Another reason you might consider offering stump removal services is to avoid some of the problems involved in working with subcontractors. Richmond, Maine landscape contractor Jon McKenney, who’s been running McKenney Tree and Landscaping for 27 years, also points to operational control as a reason to do it himself.
“Before we started doing the grinding ourselves, we’d call in a subcontractor,” he relates. “The problem was, the subcontractor would gouge my customer’s lawn or otherwise mess up the property, and I’d be the one who had to fight him to come clean it up. Now, as an owner/operator, I’ll be more careful with my own work. Plus, if I gouge a lawn, it doesn’t bother me as much to fix my own mistake.”
As for Dreblow, he’s been in the industry for ten years and has run his contracting company since 2006. He maintains that a good reason for you to grind your customers’ stumps is that you can be sure that chips and dust left behind from the service can be disposed of properly.
“I’ve seen that too many tree companies leave the fallout behind for the customer to handle,” Dreblow says. “For us, as a service-oriented landscape company, we want the tree gone, the stump gone, and the mess gone. Our customers should not have to deal with the mess.”
“We do a lot of tree work, and we can gain additional revenue from getting rid of the stump,” Dreblow tells us. “Depending on the size, we’ll either remove it with a mini-excavator or grind it. When you get into something like a 24-inch oak stump, you may as well grind it, because pulling it out of the ground is a difficult process.”
If this is a business you are going to get into, Dreblow cautions not to undersell yourself in the marketplace. “If there’s an error that I see competitors repeating constantly, it’s that they don’t charge enough,” he declares. “They’ll charge $60 for a stump, and you can’t even rent a piece of equipment at that price.”
He also urges you to talk with your customers as you enter the business. “At first, we had customers who didn’t realize we offered the service. Now, when we see a stump on the property of an account, we’ll talk to them about its removal.”
Sometimes, even if your customer is okay with the stump “as is,” there’s no guarantee that a stump will not change size or shape. Fact is, some trees may be downed but not out. Felled poplars, willows, and others will send out “shoots” from their stumps or root systems. With an intact stump, your customer could find himself with an unwanted sapling or saplings sprouting through the year.
Operator safety is always a key consideration and all equipment should have some sort of safety device. Walk-behind stump grinders almost always have some sort of interlocking system where if the operator is not at the handlebars, the cutting blade will not turn. Swanson explains that the operator must squeeze a squeeze ball in order for the blade to spin. No squeeze, no grind.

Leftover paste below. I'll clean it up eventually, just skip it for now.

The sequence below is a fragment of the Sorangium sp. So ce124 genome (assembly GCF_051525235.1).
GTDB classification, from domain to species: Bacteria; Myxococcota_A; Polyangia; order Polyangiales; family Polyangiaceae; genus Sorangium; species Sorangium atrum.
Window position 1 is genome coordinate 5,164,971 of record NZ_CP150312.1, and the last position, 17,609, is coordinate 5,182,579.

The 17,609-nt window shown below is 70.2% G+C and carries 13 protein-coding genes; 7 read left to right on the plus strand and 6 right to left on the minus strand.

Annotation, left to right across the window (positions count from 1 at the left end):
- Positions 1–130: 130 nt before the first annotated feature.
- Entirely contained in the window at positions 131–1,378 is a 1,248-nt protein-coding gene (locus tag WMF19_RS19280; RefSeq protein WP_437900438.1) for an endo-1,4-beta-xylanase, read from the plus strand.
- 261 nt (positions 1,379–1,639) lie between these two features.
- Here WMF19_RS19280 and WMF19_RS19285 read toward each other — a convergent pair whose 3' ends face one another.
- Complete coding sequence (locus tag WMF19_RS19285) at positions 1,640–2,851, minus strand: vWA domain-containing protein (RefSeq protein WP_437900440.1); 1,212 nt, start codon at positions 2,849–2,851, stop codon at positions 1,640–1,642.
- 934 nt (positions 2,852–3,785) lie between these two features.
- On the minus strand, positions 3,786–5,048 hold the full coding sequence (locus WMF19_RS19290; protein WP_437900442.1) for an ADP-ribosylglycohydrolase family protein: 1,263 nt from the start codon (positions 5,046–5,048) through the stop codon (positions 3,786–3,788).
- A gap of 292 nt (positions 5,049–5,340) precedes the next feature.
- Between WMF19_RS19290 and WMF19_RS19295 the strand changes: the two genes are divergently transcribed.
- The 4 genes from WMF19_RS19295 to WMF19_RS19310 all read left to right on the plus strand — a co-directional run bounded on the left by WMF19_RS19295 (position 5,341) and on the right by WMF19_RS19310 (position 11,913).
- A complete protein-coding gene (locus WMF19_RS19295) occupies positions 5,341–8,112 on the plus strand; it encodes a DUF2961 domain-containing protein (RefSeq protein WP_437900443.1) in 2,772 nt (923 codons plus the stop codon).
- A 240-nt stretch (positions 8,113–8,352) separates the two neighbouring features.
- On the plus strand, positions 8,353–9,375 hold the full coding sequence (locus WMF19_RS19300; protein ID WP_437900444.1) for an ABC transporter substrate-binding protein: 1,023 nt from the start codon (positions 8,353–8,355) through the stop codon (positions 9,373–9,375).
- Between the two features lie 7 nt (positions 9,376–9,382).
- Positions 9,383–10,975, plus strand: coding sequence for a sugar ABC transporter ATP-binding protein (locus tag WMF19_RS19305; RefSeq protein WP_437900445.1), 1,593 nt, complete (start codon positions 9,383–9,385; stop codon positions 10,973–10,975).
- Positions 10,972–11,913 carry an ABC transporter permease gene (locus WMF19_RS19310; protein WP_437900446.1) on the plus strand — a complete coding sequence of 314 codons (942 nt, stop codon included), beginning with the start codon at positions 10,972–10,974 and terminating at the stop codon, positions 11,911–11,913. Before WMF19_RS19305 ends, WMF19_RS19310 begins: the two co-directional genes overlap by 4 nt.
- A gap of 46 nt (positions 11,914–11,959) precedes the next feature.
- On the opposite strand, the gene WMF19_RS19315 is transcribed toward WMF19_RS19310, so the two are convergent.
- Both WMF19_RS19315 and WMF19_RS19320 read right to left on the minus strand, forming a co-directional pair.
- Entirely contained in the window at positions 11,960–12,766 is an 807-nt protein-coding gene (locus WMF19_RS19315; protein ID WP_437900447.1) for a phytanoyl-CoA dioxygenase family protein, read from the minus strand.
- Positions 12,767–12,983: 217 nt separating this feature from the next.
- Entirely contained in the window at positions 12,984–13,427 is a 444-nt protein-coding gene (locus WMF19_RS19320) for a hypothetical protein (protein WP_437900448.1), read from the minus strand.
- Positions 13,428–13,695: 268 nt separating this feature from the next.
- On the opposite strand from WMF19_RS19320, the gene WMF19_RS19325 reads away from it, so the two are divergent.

Dreblow emphasizes that grinding stumps—like all aspects of our business where power equipment is used —requires attention to safety. “It’s crazy how many people get permanently hurt from flying wood chips because they’re not wearing the right safety gear,” he laments. “Splinters can act as daggers. You don’t want a dagger in your eye.”
At Bulldog, all operators must wear protective head gear, eye gear, ear plugs, and steel-toed shoes. Dreblow suggests that operators take it one step further, and learn something about the internal biochemistry of trees.
“Trees have different kinds of chemicals in them that can be irritants when mixed with sawdust,” he explains. “It’s particularly an issue with fresh-cut stumps that might still be green. So, to protect against inhaling these irritants and potentially damaging their lungs, my crews wear masks most of the time. It helps their breathing.”
Careful assessment of the grinding area is crucial. McKenney and others warn that it’s easy to get complacent and overlook hazards, like rocks and debris, that can be kicked up by the grinder. Before the actual grinding starts, you might well want to rake debris out of the way. Absolutely make sure that underground hazards like utility lines, irrigation lines, cable television lines and the like have been flagged by your customers.
It’s also important to carefully inspect and maintain your equipment.
McKenney says that too often, an operator might not check the condition of the cutting blade teeth before starting a job, or even in the midst of a job. “Loose teeth will break more easily than tight ones,” he reminds. You can save time, energy, and a trip to the supply store if you inspect your equipment before starting your day. McKenney also makes a point of doing a routine oil check for all his machines on a daily basis, before work gets underway. Stump cutter engines work hard.
These operational issues are no more complex than for any other aspect of your business. Armed with the right equipment and a modicum of training, stump grinding service may be a natural for you to offer your customers and the world.
Best of all, you won’t ever have to listen to a stump speech about it.